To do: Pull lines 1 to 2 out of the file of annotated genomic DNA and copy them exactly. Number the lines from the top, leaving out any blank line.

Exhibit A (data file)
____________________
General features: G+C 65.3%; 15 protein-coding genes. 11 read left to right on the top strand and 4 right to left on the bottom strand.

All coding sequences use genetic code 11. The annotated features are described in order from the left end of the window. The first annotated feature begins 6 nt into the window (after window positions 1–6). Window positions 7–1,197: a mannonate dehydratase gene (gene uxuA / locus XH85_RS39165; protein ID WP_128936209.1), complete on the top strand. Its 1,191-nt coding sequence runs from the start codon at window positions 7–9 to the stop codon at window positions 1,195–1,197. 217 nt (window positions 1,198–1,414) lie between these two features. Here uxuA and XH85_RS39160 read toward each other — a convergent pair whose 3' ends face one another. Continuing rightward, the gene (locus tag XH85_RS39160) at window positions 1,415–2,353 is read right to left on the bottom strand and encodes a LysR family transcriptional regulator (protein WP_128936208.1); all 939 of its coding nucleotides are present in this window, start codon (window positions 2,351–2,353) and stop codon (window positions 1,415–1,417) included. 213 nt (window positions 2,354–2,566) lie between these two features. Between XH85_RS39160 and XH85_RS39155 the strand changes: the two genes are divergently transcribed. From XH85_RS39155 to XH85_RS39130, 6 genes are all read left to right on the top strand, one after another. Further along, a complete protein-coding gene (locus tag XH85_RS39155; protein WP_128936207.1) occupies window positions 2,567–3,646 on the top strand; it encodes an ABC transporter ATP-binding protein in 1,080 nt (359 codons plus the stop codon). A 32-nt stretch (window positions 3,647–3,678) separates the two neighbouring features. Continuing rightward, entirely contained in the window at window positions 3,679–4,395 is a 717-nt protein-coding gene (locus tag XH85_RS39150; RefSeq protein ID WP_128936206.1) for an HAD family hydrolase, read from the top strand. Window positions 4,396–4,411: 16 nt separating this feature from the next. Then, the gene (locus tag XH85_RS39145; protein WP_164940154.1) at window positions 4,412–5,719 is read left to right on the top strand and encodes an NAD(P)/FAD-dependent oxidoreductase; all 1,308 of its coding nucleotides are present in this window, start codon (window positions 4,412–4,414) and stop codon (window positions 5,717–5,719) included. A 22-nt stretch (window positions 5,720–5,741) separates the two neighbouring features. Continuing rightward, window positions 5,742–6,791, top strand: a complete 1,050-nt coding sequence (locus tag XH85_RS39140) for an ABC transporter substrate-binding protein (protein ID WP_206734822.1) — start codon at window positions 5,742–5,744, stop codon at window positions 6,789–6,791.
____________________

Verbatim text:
General features: G+C 65.3%; 15 protein-coding genes. 11 read left to right on the top strand and 4 right to left on the bottom strand.

All coding sequences use genetic code 11. The annotated features are described in order from the left end of the window. The first annotated feature begins 6 nt into the window (after window positions 1–6). Window positions 7–1,197: a mannonate dehydratase gene (gene uxuA / locus XH85_RS39165; protein ID WP_128936209.1), complete on the top strand. Its 1,191-nt coding sequence runs from the start codon at window positions 7–9 to the stop codon at window positions 1,195–1,197. 217 nt (window positions 1,198–1,414) lie between these two features. Here uxuA and XH85_RS39160 read toward each other — a convergent pair whose 3' ends face one another. Continuing rightward, the gene (locus tag XH85_RS39160) at window positions 1,415–2,353 is read right to left on the bottom strand and encodes a LysR family transcriptional regulator (protein WP_128936208.1); all 939 of its coding nucleotides are present in this window, start codon (window positions 2,351–2,353) and stop codon (window positions 1,415–1,417) included. 213 nt (window positions 2,354–2,566) lie between these two features. Between XH85_RS39160 and XH85_RS39155 the strand changes: the two genes are divergently transcribed. From XH85_RS39155 to XH85_RS39130, 6 genes are all read left to right on the top strand, one after another. Further along, a complete protein-coding gene (locus tag XH85_RS39155; protein WP_128936207.1) occupies window positions 2,567–3,646 on the top strand; it encodes an ABC transporter ATP-binding protein in 1,080 nt (359 codons plus the stop codon). A 32-nt stretch (window positions 3,647–3,678) separates the two neighbouring features. Continuing rightward, entirely contained in the window at window positions 3,679–4,395 is a 717-nt protein-coding gene (locus tag XH85_RS39150; RefSeq protein ID WP_128936206.1) for an HAD family hydrolase, read from the top strand. Window positions 4,396–4,411: 16 nt separating this feature from the next. Then, the gene (locus tag XH85_RS39145; protein WP_164940154.1) at window positions 4,412–5,719 is read left to right on the top strand and encodes an NAD(P)/FAD-dependent oxidoreductase; all 1,308 of its coding nucleotides are present in this window, start codon (window positions 4,412–4,414) and stop codon (window positions 5,717–5,719) included. A 22-nt stretch (window positions 5,720–5,741) separates the two neighbouring features. Continuing rightward, window positions 5,742–6,791, top strand: a complete 1,050-nt coding sequence (locus tag XH85_RS39140) for an ABC transporter substrate-binding protein (protein ID WP_206734822.1) — start codon at window positions 5,742–5,744, stop codon at window positions 6,789–6,791.